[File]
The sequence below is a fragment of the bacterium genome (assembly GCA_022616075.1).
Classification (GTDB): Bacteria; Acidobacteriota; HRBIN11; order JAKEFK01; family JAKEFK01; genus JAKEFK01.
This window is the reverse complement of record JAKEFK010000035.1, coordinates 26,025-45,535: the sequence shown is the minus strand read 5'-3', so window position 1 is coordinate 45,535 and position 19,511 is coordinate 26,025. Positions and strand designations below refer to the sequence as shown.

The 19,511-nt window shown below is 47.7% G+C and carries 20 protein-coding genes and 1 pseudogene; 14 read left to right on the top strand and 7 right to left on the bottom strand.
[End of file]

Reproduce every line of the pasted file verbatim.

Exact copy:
The sequence below is a fragment of the bacterium genome (assembly GCA_022616075.1).
Classification (GTDB): Bacteria; Acidobacteriota; HRBIN11; order JAKEFK01; family JAKEFK01; genus JAKEFK01.
This window is the reverse complement of record JAKEFK010000035.1, coordinates 26,025-45,535: the sequence shown is the minus strand read 5'-3', so window position 1 is coordinate 45,535 and position 19,511 is coordinate 26,025. Positions and strand designations below refer to the sequence as shown.

The 19,511-nt window shown below is 47.7% G+C and carries 20 protein-coding genes and 1 pseudogene; 14 read left to right on the top strand and 7 right to left on the bottom strand.